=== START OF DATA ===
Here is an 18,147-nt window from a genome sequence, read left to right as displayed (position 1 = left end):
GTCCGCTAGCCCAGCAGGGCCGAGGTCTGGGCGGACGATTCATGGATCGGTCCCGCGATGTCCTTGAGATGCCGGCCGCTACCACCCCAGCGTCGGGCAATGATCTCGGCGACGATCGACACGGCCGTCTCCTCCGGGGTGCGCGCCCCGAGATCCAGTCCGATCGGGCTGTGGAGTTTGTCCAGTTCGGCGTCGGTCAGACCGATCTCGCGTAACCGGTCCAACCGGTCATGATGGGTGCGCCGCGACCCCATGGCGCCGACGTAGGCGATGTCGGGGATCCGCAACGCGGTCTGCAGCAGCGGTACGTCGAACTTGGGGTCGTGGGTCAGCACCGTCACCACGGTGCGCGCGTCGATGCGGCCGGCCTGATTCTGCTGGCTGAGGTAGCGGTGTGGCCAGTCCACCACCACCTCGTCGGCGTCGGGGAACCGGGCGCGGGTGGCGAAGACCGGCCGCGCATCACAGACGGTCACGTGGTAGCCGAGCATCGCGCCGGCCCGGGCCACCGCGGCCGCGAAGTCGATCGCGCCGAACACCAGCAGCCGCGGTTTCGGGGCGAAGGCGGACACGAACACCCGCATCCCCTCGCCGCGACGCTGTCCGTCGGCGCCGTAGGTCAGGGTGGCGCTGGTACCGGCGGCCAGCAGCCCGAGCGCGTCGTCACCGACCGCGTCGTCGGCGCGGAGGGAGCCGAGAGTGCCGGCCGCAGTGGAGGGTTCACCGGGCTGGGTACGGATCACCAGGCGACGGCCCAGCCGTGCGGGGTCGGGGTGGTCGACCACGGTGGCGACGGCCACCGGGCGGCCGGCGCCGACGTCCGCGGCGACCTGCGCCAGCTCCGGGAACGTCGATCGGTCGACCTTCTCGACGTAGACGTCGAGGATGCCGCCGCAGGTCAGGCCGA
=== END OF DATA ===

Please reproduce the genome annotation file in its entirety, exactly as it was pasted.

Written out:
Here is an 18,147-nt window from a genome sequence, read left to right as displayed (position 1 = left end):
GTCCGCTAGCCCAGCAGGGCCGAGGTCTGGGCGGACGATTCATGGATCGGTCCCGCGATGTCCTTGAGATGCCGGCCGCTACCACCCCAGCGTCGGGCAATGATCTCGGCGACGATCGACACGGCCGTCTCCTCCGGGGTGCGCGCCCCGAGATCCAGTCCGATCGGGCTGTGGAGTTTGTCCAGTTCGGCGTCGGTCAGACCGATCTCGCGTAACCGGTCCAACCGGTCATGATGGGTGCGCCGCGACCCCATGGCGCCGACGTAGGCGATGTCGGGGATCCGCAACGCGGTCTGCAGCAGCGGTACGTCGAACTTGGGGTCGTGGGTCAGCACCGTCACCACGGTGCGCGCGTCGATGCGGCCGGCCTGATTCTGCTGGCTGAGGTAGCGGTGTGGCCAGTCCACCACCACCTCGTCGGCGTCGGGGAACCGGGCGCGGGTGGCGAAGACCGGCCGCGCATCACAGACGGTCACGTGGTAGCCGAGCATCGCGCCGGCCCGGGCCACCGCGGCCGCGAAGTCGATCGCGCCGAACACCAGCAGCCGCGGTTTCGGGGCGAAGGCGGACACGAACACCCGCATCCCCTCGCCGCGACGCTGTCCGTCGGCGCCGTAGGTCAGGGTGGCGCTGGTACCGGCGGCCAGCAGCCCGAGCGCGTCGTCACCGACCGCGTCGTCGGCGCGGAGGGAGCCGAGAGTGCCGGCCGCAGTGGAGGGTTCACCGGGCTGGGTACGGATCACCAGGCGACGGCCCAGCCGTGCGGGGTCGGGGTGGTCGACCACGGTGGCGACGGCCACCGGGCGGCCGGCGCCGACGTCCGCGGCGACCTGCGCCAGCTCCGGGAACGTCGATCGGTCGACCTTCTCGACGTAGACGTCGAGGATGCCGCCGCAGGTCAGGCCGA